Melissa Hooper is the director of foreign policy advocacy at Human Rights First. Dalibor Rohac is a resident scholar at the American Enterprise Institute.
Here’s a suggestion to President Trump ahead of his scheduled visit to Poland at the end of this month: Please, don’t go.
That is not to deny that Poland is an important ally. It is, just like Denmark — though that didn’t stop Trump from canceling a trip to Copenhagen this week. Polish troops have fought and died alongside their American brothers in arms in both Afghanistan and Iraq. And the 80th anniversary of the outbreak of World War II, the commemorations of which Trump is supposed to attend in Warsaw, is a significant one, deserving of the presence of the world’s top leaders.
It is precisely because the U.S.-Polish relationship is important, and because symbols matter, that next week’s ceremonies should not be turned into another of Trump’s stunts.
One problem is that Trump and key figures in his administration feel attracted to Poland for ideological reasons. They share the views of Poland’s governing Law and Justice party on restrictive immigration policy, skepticism toward the European Union, and cultural issues such as abortion and LGBTQ rights. It was no coincidence that last month’s National Conservatism conference in the District featured one of the ruling party’s leading intellectual figures, Ryszard Legutko, known for drawing parallels between the European Union and Soviet communism, alongside John Bolton and Tucker Carlson.
Even worse, Trump’s visit is scheduled to take place at a fraught moment as Poland is headed into a polarizing parliamentary election. Battles over contentious cultural issues are underway, including LGBTQ rights, abortion and sex abuse scandals in the Catholic Church.
Any misstep Trump makes — such as inserting himself into the country’s bitter cultural wars or taking sides in the ongoing parliamentary campaign — will turn the partnership between the United States and Poland into a partisan issue and do irreparable damage once the government in Warsaw changes.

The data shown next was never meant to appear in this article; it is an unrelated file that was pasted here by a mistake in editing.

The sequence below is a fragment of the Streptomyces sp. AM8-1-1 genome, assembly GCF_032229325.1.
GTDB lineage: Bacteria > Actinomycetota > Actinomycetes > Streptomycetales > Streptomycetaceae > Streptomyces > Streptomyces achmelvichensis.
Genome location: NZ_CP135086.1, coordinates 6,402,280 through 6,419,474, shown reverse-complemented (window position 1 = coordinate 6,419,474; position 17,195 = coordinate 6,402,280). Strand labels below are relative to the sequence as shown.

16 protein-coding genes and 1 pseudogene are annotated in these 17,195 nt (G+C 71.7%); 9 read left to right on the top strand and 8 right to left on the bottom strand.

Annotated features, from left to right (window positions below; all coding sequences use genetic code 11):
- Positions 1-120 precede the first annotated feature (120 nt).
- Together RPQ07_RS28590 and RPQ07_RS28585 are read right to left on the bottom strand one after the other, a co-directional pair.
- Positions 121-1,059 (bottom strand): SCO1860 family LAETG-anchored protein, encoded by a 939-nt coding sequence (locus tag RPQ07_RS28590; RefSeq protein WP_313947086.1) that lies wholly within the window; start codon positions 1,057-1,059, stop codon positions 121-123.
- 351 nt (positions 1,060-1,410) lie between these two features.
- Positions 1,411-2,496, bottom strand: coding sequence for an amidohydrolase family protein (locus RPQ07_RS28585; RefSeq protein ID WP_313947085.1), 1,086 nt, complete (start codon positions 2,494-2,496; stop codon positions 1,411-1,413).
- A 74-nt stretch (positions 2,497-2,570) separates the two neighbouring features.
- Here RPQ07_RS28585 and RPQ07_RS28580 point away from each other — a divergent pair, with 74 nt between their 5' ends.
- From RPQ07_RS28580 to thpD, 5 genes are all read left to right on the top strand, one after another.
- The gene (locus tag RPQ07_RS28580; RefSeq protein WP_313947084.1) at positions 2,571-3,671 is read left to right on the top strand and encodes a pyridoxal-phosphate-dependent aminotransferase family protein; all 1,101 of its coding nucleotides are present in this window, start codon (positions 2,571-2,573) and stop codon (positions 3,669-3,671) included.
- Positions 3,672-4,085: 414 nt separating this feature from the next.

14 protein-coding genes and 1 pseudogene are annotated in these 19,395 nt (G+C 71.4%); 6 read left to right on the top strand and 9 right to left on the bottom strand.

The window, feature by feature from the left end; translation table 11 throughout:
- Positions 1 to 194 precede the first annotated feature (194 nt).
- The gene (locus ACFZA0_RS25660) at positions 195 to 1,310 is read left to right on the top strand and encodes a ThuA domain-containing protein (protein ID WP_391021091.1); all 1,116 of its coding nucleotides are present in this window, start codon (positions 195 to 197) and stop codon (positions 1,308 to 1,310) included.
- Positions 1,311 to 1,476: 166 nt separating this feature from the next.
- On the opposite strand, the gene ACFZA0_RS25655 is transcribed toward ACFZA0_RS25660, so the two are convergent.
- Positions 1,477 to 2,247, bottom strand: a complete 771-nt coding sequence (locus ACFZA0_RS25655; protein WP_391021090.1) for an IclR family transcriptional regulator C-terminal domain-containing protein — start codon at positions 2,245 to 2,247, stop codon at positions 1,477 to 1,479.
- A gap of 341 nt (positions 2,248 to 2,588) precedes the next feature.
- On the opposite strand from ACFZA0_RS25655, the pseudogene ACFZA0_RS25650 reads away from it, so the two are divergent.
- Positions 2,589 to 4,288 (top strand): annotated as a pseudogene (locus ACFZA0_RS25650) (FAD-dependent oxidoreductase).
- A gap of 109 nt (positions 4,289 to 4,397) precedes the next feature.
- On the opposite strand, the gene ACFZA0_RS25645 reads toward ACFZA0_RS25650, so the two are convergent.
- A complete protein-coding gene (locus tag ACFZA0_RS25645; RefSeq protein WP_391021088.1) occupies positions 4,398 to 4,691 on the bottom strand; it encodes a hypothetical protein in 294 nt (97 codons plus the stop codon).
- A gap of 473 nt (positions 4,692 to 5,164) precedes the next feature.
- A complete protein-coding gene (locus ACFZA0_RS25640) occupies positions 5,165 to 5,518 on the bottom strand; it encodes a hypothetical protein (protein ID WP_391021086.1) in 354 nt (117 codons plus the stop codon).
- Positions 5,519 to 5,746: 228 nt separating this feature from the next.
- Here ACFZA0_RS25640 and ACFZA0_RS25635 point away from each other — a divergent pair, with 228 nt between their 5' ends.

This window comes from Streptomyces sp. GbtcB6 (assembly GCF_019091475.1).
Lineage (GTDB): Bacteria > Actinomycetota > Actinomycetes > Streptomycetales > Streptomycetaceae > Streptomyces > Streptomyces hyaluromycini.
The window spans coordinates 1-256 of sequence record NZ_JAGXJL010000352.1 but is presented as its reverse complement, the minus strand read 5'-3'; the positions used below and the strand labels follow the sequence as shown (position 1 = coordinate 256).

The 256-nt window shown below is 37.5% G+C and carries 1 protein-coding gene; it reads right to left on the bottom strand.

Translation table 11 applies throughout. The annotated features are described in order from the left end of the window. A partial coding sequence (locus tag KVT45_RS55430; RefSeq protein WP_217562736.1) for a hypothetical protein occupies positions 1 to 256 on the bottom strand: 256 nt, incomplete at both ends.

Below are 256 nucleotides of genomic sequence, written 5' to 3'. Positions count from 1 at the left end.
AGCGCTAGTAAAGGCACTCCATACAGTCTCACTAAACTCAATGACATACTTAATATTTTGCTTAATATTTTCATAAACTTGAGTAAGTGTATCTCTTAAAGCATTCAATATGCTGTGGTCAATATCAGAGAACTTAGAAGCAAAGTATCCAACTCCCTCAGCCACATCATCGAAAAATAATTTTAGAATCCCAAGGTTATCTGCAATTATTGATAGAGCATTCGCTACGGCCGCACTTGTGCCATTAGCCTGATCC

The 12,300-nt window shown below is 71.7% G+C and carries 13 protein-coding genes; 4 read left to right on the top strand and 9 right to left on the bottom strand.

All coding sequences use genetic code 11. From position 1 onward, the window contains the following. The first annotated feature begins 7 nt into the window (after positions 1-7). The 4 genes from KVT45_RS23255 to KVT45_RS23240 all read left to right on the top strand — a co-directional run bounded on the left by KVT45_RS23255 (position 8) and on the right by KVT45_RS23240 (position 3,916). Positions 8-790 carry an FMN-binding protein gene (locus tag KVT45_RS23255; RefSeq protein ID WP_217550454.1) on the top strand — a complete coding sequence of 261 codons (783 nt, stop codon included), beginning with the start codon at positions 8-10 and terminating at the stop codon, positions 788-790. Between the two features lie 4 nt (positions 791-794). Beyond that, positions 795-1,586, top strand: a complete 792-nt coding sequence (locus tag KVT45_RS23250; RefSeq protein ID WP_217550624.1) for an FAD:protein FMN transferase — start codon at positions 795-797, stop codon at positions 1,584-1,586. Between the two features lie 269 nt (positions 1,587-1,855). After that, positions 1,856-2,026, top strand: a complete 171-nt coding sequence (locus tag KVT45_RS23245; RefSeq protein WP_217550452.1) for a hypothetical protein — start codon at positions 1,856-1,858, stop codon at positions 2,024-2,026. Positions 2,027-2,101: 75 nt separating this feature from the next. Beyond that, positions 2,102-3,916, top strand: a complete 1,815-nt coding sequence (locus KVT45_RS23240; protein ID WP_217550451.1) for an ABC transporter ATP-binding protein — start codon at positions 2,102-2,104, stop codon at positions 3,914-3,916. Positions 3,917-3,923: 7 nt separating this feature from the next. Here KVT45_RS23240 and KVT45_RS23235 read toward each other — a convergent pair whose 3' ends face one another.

There is another source for concern about Trump’s visit: the effect of Poland’s democratic backsliding on NATO. While Poland’s leaders are committed to the transatlantic relationship and clear-eyed about the threat that Russia poses to their country, they have strayed from the fundamental values of the alliance.
As early as 2011, the leader of Law and Justice, Jaroslaw Kaczynski, promised to build “Budapest in Warsaw” and emulate Hungarian Prime Minister Viktor Orbán’s authoritarianism. Following the party’s victory in 2015, nonpolitical bodies — including public broadcasting organizations, public prosecutors and even the military and intelligence communities — have taken on a distinctly partisan tilt.
Most significant in this “assault from within” NATO has been an unprecedented politicization of Poland’s judiciary. Although the government reversed some of the most draconian changes under pressure from the European Union, the Law and Justice-dominated Parliament gave the Ministry of Justice extraordinary power to force out judges from the lower courts and created a politicized disciplinary body with power over proceedings against judges — including the Supreme Court. The minister has already dismissed at least 149 judges from the lower-court leadership and dozens in higher-level courts — in retaliation for court rulings judged to be “political.”
The government has set up a new mechanism to review court cases decided since October 1997 by a panel that contains political appointees. Journalists found that top officials at the Ministry of Justice coordinated the spreading of rumors and disinformation about individual judges in order to discredit them with the public.
The ruling party defends its sweeping “reforms” of the judiciary by claiming that Polish courts have been long dominated by a clique of old communist justices. Yet when Law and Justice came to power, the average judge of an ordinary court in Poland was younger than 46. Poland’s judiciary also underwent a thorough “decommunization” in the early 1990s. Few other professions in the country or indeed throughout post-communist Central and Eastern Europe have seen similarly thorough changes.
Normally, a U.S. president would seek to strike a delicate balance between engaging Warsaw on matters of mutual interest, such as defense and energy cooperation, and holding it to high standards of democracy, individual liberty and the rule of law, which are all fundamental to the cohesion of the alliance.
Instead Trump’s visit to Poland in July 2017 provided cover for the Law and Justice assault on democracy. In a speech in Warsaw, Trump trumpeted threats to Western civilization and lauded the Polish government as an example of how to fend off these threats. Within six days of the visit, legislators passed a package of legislation politicizing the Supreme Court and lower-level courts.
There is no reason to expect that this time around Trump’s presence will achieve anything beyond a deepening of the divides already existing in Polish politics and emboldening the worst authoritarian impulses of the ruling party. For the sake of the long-term health of Poland’s democracy, NATO and of the U.S.-Polish partnership, it would be better for the president to stay home next week.